Robots succeed in trials


WESTMINSTER -- The robotic spies were just scouts on paper almost two years ago. Now they've been tested in the desert, and they work.

The all-terrain vehicles were made by Robotics Systems Technology (RST), a company founded in Hampstead in 1990, and tested by soldiers and Marines in California last spring.

A videotape made during the monthlong test exercise at Fort Hunter Liggett in March shows one of the camouflaged vehicles being maneuvered over hills and through water and brush.

The robots -- operated remotely with fiber-optic cables -- weigh about 1,000 pounds and are 46 to 52 inches tall, 51 inches wide and 108 inches long.

They are unmanned, and designed to be sent into battle areas on surveillance missions.

For now, the 14 vehicles are lined up in the shop at RST, a division of F&M; Manufacturing Inc., at the Air Business Park.

RST President Scott D. Myers, a former Martin Marietta Corp. employee who helped found the company, was in California for the test. The work was grueling, he said, but it was impressive to see nine of the vehicles in action.

The Army was pleased with the vehicles, which took 14 months to build and were delivered on time and at cost, said Dana E. Caro, a former Marine and FBI executive who is president of F&M; Manufacturing. The contract was for $5 million.

Marine Lt. Col. Robert J. Harper, who managed the project for the military from Huntsville, Ala., called the company's efforts "superlative" in a May letter to Mr. Myers. The colonel said he appreciated the "technical expertise and enthusiasm" the company provided.

After RST makes some minor modifications as a result of the initial trials, the robots will be tested again next March, when soldiers and Marines use them on alternating days during a three-month trial, Mr. Myers said.

RST and a Martin Marietta team won a $270,000 contract to study the vehicles that will be used by the military, Mr. Myers said. The 14 that RST made are surrogates. The military eventually wants 2,000 vehicles, he said.

In addition to robotic spies, F&M; employees are making parts for space shuttles, jet engines and high-tech medical instruments, among other things.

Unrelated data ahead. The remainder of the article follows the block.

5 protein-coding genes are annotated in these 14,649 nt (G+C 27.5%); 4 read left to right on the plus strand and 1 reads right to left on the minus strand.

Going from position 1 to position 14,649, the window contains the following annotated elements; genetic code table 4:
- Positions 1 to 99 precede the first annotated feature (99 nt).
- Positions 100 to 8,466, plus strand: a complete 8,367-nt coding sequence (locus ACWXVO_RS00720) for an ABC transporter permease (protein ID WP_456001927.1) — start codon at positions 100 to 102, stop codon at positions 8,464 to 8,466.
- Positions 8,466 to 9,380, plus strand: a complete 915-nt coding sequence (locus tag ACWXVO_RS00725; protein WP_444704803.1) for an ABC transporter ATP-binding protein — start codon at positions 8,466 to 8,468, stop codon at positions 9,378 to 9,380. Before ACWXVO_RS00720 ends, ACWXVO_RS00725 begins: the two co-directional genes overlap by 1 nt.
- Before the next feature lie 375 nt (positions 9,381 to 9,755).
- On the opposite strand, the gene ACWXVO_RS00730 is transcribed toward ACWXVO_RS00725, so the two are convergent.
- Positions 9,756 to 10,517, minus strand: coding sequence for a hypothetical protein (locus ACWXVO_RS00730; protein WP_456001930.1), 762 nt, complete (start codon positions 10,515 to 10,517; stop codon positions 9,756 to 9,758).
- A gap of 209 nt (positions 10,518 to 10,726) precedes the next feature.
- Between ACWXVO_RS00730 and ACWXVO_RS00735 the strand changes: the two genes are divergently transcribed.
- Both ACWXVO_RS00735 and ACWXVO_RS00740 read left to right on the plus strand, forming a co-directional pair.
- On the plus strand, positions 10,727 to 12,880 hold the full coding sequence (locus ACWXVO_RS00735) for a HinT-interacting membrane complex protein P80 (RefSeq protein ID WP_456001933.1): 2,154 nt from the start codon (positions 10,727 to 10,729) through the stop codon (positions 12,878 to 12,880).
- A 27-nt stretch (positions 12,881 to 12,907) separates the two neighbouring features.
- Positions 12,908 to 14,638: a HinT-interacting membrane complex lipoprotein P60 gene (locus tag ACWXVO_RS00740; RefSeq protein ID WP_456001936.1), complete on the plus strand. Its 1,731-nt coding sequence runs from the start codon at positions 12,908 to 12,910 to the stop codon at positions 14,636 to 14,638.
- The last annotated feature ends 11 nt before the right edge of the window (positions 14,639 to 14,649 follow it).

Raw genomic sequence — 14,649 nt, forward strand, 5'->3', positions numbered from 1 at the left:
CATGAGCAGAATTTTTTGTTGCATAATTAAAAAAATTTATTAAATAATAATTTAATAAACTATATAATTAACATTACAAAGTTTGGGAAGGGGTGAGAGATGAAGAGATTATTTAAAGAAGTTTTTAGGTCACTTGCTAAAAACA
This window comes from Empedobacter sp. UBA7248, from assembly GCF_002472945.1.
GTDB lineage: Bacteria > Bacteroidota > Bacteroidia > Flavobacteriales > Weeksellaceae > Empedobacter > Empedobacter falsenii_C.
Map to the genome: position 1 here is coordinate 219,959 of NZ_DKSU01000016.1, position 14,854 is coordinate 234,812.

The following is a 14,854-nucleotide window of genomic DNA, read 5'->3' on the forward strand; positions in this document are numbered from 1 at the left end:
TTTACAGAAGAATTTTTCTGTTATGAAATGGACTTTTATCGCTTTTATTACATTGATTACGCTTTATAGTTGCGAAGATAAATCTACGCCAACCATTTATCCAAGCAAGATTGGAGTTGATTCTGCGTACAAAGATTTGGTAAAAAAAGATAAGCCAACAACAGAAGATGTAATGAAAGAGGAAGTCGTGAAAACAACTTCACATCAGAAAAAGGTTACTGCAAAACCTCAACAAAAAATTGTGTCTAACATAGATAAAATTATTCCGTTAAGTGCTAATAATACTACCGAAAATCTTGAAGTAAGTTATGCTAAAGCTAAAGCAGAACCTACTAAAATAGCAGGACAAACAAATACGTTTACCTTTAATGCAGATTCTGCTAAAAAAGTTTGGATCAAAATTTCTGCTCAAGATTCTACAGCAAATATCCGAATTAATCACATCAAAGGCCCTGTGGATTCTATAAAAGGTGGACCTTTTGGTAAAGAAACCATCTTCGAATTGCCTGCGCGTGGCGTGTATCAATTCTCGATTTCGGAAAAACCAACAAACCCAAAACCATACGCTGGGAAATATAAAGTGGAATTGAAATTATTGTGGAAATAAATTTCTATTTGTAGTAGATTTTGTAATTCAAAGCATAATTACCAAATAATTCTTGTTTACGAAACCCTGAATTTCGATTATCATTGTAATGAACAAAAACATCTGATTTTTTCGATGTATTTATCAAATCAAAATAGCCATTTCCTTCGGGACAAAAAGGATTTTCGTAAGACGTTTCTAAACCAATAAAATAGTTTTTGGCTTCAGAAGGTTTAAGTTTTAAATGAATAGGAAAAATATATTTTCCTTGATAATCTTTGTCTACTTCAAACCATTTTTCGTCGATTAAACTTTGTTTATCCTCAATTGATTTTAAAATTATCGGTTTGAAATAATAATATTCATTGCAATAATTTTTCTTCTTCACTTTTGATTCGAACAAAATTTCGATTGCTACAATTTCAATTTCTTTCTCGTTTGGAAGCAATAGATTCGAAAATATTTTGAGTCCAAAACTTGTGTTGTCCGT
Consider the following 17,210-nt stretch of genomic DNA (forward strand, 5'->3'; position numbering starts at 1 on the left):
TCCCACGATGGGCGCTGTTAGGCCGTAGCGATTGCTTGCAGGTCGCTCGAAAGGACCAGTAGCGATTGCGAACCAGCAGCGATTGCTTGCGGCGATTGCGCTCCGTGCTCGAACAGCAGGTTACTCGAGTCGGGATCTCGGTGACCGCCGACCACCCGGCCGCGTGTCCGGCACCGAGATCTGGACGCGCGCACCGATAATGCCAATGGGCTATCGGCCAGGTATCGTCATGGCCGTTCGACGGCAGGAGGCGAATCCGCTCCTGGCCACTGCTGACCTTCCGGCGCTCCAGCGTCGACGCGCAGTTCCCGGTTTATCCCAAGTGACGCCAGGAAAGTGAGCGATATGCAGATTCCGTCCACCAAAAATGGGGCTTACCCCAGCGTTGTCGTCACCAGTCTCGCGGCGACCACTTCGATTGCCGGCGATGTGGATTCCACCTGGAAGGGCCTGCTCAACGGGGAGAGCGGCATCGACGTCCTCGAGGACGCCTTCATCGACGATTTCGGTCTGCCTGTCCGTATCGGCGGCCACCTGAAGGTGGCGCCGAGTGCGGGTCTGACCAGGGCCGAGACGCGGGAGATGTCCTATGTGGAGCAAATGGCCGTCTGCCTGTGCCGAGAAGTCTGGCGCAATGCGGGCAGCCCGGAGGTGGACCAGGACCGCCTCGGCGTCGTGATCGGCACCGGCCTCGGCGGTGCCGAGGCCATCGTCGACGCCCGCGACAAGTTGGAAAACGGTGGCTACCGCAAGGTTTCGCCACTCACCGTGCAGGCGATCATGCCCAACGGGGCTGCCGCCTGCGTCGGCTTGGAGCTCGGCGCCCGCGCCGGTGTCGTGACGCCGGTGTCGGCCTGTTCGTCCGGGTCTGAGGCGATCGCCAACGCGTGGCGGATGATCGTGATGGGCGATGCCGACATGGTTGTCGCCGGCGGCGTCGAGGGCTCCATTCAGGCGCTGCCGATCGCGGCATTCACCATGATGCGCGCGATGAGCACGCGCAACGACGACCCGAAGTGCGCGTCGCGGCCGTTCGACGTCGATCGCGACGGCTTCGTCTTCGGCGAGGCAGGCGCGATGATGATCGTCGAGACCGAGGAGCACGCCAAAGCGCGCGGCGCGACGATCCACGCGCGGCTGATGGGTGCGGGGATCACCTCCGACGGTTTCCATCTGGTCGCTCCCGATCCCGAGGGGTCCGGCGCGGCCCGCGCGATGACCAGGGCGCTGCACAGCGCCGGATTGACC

Customers include Black and Decker Inc., Sweetheart Cup Corp., Bendix Corp. and the Goddard Space Flight Center.

F&M; Machine is a machine shop and the second division of F&M; Manufacturing. The company moved from Hampstead to the Air Business Park in July and more than doubled its space.

"We've had to subcontract work out, we're so busy," Mr. Myers said of the machine shop side of the business.

The company hired 15 more employees in the last year and a half and could hire 20 more within the next year. The company has long-term contract proposals pending that could double the size of the machine shop business in a year, Mr. Myers said.

L The two divisions employ 55 full-time people, said Mr. Caro.

Sales for both divisions were about $4.5 million in 1990 and are expected to be about $8 million this year, said Edward K. Mottern, president of F&M; Machine.

The divisions are about the same size, Mr. Myers said. About 60 percent of the company's work is defense and government-related.

The company grew out of F&M; Machine Corp., a business founded in Reisterstown by Mr. Mottern and Peter Franken in 1976.

Mr. Mottern said he's pleased with the growth the robotics work has brought and happy the machine shop business did well during the recession.

RST will continue to develop different uses for robotic vehicles. Engineers are working on a $700,000 Defense Department contract to develop vehicles that could repair craters in bombed runways, Mr. Myers said.

The company also would like to make sorting equipment for the U.S. Postal Service and unmanned vehicles that would replace security guards at malls and other buildings.

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